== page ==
December 13, 2021
Baristas at a Starbucks cafe in Buffalo, New York, have voted to form the first labor union at one of the coffee giant’s own U.S. locations in its 50-year history, as workers across the country push companies for better pay and benefits in a tight labor market, reports The Wall Street Journal.
The result is a victory for cafe workers, who petitioned in August to vote on forming a union to have a direct channel of negotiation with the company—and a blow to Starbucks, which spent months appealing to Buffalo-area baristas to vote down a labor body.
“We’ve done it, despite everything the company has thrown at us,” said Michelle Eisen, a Buffalo Starbucks barista who works at the store that voted to unionize and who helped organize the campaign, called Starbucks Workers United.
In the three separate store elections overseen by the National Labor Relations Board on Thursday, December 9, the federal body said that one store voted for unionizing, one voted against it, and results in the third weren’t conclusive. The labor board said it will review challenges from both sides in that store election.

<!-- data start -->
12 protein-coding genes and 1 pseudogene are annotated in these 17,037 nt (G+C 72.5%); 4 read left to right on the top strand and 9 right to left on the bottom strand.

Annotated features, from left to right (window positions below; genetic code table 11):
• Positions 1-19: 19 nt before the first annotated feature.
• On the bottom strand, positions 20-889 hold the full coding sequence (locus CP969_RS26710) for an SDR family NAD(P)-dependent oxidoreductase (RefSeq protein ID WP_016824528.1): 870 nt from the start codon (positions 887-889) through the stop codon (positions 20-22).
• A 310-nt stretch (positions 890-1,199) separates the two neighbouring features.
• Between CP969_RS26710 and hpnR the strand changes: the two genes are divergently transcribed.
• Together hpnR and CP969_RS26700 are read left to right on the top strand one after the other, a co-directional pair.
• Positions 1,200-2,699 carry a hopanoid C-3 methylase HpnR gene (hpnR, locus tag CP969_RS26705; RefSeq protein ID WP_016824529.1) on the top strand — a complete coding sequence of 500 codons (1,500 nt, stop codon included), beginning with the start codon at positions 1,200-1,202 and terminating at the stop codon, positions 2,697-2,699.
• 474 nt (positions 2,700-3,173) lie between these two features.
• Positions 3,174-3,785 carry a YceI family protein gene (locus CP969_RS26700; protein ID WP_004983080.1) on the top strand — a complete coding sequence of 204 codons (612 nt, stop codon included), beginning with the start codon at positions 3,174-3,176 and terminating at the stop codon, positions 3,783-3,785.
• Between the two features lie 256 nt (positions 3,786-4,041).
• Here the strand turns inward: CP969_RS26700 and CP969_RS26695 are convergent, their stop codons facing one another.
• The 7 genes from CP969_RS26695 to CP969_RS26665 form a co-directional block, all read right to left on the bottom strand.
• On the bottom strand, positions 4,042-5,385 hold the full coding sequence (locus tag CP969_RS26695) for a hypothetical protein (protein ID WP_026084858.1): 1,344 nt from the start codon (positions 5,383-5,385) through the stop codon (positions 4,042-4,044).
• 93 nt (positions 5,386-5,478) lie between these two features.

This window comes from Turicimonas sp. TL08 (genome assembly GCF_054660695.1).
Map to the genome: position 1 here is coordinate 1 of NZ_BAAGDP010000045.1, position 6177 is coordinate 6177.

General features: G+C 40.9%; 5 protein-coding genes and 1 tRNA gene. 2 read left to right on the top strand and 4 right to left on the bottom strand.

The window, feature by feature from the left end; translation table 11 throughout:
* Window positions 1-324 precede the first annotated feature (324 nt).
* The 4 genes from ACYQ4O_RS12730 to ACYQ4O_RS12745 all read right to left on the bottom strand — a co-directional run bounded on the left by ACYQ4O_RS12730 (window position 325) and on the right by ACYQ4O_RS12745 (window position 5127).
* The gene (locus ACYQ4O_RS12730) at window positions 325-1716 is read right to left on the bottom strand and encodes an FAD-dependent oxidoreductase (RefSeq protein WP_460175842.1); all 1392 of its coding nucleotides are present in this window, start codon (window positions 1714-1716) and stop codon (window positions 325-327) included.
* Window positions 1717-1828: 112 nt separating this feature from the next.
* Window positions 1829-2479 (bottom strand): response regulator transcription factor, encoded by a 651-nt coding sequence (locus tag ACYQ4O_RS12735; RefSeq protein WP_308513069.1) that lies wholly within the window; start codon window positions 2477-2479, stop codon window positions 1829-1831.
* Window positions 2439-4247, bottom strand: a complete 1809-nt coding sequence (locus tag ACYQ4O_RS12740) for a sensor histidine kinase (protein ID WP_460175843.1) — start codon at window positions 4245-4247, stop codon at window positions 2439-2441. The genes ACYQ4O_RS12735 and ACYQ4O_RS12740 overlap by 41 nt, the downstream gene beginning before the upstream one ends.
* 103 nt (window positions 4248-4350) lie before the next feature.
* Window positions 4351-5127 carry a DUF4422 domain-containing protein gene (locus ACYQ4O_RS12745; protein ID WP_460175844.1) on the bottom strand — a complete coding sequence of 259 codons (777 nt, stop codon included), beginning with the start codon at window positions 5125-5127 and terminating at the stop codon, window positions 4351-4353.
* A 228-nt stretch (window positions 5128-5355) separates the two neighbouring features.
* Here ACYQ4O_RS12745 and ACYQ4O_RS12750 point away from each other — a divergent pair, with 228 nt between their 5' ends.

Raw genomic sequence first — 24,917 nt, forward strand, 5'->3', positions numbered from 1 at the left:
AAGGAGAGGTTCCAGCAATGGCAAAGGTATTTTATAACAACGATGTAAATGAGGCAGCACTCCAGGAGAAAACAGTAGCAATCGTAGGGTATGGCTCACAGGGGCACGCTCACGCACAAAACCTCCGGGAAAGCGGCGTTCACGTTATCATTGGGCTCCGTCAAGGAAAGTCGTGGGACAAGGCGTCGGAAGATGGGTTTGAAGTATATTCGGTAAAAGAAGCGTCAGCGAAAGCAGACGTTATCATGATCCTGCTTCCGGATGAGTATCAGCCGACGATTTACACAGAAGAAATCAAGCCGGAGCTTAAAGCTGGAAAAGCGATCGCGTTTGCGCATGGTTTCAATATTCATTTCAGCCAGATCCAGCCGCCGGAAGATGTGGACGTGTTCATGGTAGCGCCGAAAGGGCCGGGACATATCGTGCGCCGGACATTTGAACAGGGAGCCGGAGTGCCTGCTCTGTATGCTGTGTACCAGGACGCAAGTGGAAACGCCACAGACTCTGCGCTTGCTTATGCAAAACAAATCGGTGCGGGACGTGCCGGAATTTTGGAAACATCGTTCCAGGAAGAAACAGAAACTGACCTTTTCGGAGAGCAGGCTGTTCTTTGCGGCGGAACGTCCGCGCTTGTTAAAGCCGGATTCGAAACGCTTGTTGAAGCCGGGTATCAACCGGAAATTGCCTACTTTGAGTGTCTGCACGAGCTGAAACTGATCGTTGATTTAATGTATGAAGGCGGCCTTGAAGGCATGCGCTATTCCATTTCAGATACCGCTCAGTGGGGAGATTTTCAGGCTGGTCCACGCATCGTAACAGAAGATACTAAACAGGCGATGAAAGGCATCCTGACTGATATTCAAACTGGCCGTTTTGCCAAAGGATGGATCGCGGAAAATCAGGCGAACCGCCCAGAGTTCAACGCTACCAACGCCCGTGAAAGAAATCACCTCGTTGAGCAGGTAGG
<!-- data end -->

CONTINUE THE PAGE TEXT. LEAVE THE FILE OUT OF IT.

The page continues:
Pro-union workers said they would immediately push the company to bargain with them over the issue of pay and other matters. Union leaders said they intended to challenge the results of the second store’s vote against unionizing, citing ballot irregularities.
Starbucks spokesperson Reggie Borges pointed to the election’s split results and said the company values all of its workers. “We will continue to focus on the best Starbucks experience we can deliver for every partner and our customers,” he said.
Some other unions Thursday pointed to the victory as a sign of the growing power of labor advocacy in the U.S. In September, popular support for unions hit a high last documented in 1965, according to Gallup.
Research contact: @WSJ